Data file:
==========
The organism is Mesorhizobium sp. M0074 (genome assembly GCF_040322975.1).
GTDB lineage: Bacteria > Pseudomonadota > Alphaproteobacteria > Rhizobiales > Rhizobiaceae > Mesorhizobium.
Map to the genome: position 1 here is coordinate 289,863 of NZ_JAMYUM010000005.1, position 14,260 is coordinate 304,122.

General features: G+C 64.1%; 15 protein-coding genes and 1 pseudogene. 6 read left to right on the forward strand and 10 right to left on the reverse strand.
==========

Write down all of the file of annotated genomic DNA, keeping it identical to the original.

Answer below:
The organism is Mesorhizobium sp. M0074 (genome assembly GCF_040322975.1).
GTDB lineage: Bacteria > Pseudomonadota > Alphaproteobacteria > Rhizobiales > Rhizobiaceae > Mesorhizobium.
Map to the genome: position 1 here is coordinate 289,863 of NZ_JAMYUM010000005.1, position 14,260 is coordinate 304,122.

General features: G+C 64.1%; 15 protein-coding genes and 1 pseudogene. 6 read left to right on the forward strand and 10 right to left on the reverse strand.